Exposed: The ‘Ghar-Wapsi’ Modus Operandi Of The RSS
Humiliation & Money-The Pillars Of The Ghar Wapsi Program
- Muslim-to-Hindu conversion in Hindi heartland of India has a new name- Ghar Wapsi – an idea that today is core agenda of several right-wing outfits in the region.
- Anti-Constitution outfits scout poor Muslims who have been humiliated and excluded in their communities, exploit their vulnerabilities by offering basic amenities in exchange of a ‘purifying conversion’ to Hinduism and publicize it à la Homecoming (Ghar Wapsi).
- So, who stands to gain from engineering these conversions? Newscentral24x7 probes Ghar Wapsi in last of a three-part series (First, Second) on religious conversion in Uttar Pradesh.
Ambedkarnagar, Uttar Pradesh: Thirty-eight-year-old Gullu has four daughters and one son. He also has a new religion, and many new gods to worship. In 2017, Gullu, converted to Hinduism from Islam during the Ghar Wapsi spree organized by the Rashtriya Swayamsevak Sangh (RSS) across India.
Gullu says now that he has converted to Hinduism he goes to the temple, keeps the fasts as stipulated and participates in every Hindu festival. He was once Gul Mohammad, but now wishes to be called just Gullu. He has shunned his former name and is enjoying a newfound acceptance with his new one. “Now I am not being neglected by the society. I am a Hindu now, but earlier I was looked upon as an ‘anti-national’ and was even taunted as a ‘Pakistani’ by the society,” says Gullu.
Gullu tells us that he was assured by Surendra ji (an RSS Member who mediated his ‘Ghar Wapsi’) that he would get a house, ration cards, and steady employment after he became a Hindu. “All seven members of my family have embraced the Sanatan dharma and we are happy,” he says.
“Kyuki pehle ham Musalmaan the toh hame koi kaam bhi nahi milta tha. Yahan jyadatar log Hindu hai aur yaha par Musalmaano ko pasand nahi kiya jaata hai. Hame jab pata chala ki hamare purvaj Hindu the tab hamne Hindu dharm apnaane ki sochi, (When we were Muslims we didn’t even get jobs, as most people here are Hindus and Muslims are not appreciated here. When I came to know that my ancestors were Hindu I thought about accepting the faith too),” he explains his conversion.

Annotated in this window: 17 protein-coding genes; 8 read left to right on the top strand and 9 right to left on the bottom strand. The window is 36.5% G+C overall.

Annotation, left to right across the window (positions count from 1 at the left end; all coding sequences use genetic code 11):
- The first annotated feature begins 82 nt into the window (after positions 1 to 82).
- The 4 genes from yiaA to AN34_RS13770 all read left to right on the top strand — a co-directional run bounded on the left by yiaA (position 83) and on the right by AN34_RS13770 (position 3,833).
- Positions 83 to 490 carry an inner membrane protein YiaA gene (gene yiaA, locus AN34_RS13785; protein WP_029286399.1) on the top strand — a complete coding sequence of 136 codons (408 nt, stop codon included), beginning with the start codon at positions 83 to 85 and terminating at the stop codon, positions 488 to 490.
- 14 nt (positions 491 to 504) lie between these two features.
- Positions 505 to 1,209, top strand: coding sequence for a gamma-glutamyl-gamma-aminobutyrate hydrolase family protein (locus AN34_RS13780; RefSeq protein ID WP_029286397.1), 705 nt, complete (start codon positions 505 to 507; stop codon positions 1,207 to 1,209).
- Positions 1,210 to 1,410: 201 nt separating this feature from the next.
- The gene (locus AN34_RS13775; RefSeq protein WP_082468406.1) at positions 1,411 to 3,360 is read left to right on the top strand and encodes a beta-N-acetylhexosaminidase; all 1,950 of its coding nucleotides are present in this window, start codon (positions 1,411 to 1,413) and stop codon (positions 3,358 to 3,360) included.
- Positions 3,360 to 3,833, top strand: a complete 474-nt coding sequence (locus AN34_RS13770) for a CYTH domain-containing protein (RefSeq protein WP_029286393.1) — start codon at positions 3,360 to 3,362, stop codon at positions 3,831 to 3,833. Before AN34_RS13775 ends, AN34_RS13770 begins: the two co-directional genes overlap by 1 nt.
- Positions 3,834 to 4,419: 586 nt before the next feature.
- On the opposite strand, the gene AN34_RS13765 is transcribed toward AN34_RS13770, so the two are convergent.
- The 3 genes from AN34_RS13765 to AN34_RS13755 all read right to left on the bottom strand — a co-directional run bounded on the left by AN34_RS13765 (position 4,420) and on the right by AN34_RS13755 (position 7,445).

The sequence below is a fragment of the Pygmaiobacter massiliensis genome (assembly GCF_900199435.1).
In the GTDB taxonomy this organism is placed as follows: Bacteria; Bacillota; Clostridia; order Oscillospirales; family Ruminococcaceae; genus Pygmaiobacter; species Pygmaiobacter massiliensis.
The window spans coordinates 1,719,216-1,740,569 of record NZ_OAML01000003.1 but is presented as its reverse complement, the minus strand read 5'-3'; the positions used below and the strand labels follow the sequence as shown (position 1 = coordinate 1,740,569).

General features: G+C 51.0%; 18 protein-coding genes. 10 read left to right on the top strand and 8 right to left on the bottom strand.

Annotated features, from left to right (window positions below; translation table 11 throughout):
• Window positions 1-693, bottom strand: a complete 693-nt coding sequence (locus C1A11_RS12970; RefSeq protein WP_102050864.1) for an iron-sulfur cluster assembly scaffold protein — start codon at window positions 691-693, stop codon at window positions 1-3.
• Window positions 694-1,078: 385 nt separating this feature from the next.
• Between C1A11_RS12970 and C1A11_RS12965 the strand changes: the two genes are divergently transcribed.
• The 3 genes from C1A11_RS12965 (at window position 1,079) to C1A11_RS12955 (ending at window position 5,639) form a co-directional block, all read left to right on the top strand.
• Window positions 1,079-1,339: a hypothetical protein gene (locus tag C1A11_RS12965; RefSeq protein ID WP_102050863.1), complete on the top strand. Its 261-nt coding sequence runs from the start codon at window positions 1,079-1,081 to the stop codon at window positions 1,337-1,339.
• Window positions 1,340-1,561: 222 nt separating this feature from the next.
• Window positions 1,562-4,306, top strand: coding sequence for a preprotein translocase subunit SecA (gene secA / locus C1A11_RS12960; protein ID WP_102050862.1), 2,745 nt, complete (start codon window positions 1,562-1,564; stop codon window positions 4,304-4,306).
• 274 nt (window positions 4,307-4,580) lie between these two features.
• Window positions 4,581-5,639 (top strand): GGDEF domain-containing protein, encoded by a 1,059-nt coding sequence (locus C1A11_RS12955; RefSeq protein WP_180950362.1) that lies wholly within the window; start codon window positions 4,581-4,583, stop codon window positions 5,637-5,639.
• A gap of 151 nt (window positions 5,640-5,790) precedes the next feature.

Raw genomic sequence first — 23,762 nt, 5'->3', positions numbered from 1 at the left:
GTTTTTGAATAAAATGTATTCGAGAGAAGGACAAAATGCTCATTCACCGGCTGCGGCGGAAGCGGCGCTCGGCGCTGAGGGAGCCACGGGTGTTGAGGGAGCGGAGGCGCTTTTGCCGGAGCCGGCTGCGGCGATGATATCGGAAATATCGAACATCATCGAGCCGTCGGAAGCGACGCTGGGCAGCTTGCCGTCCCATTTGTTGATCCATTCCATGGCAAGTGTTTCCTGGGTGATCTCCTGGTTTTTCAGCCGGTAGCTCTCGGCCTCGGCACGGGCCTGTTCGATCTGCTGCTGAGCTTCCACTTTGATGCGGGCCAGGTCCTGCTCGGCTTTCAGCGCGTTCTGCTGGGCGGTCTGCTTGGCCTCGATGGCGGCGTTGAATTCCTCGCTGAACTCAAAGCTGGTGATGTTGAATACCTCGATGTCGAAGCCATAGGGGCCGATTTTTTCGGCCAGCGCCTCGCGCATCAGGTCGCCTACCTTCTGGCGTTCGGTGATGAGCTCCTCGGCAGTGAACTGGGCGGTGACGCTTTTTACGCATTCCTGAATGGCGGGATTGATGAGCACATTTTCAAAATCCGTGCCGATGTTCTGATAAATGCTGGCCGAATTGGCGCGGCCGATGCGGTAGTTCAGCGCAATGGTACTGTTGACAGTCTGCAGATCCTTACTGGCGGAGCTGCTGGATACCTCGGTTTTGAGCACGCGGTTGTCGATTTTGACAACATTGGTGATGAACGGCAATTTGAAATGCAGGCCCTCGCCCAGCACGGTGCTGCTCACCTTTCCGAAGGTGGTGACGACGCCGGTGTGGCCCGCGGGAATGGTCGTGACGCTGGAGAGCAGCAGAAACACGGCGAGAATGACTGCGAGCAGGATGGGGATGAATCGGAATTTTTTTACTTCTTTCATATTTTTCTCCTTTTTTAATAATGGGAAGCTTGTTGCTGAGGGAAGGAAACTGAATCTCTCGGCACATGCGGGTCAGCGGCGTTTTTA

The new holy routine
A new religion means new habits as well, and Gullu says initially, accepting those was difficult but now it seems fine.
The early hiccups had more to do with habits and routine, for instance: during the month of Ramzan, a period of fasting for devout Muslims, Gulu was woken up by his wife to prepare for the roza. “My wife woke up at around 2 am, prepared tea and had a bath. After that she woke me up, and our children. In the meantime, she had started her preparation for making our sehri (pre-fast meal). Then I reminded her that we were not Muslims anymore, and she went back to sleep. She, however, kept a fast that day saying that faith should not be hurt,” he recalls.
Gullu says that for the first few months he also continued to wake up early in the morning to offer the morning namaaz. However the habit slowly waned and now he goes to the nearest temple, instead of going to the mosque.
“Kayi baar aisa ho jaata tha pehle. Kabhi subah uth kar namaaz padh daalte the, kabhi patni roza rakh jaati thi lekin ab sab patri par aa gaya hai. Baccho ka kya saheb wo to abhi chote hai aur unhe jyada samajh nahi hai, (It happenedmany times. I would wake up and observe Namaz, or my wife would fast a roza. But now things are on track. The children don’t really get affected, they are too small to understand anyway.” he adds.
Gullu may have adjusted to his new faith well, but his wife, Chandni confesses she misses the Eid celebration, the joy of making sehri early morning and other rituals the Muslim community enjoys. However, she concedes that being a Muslim in a Hindu dominated area was not easy at all.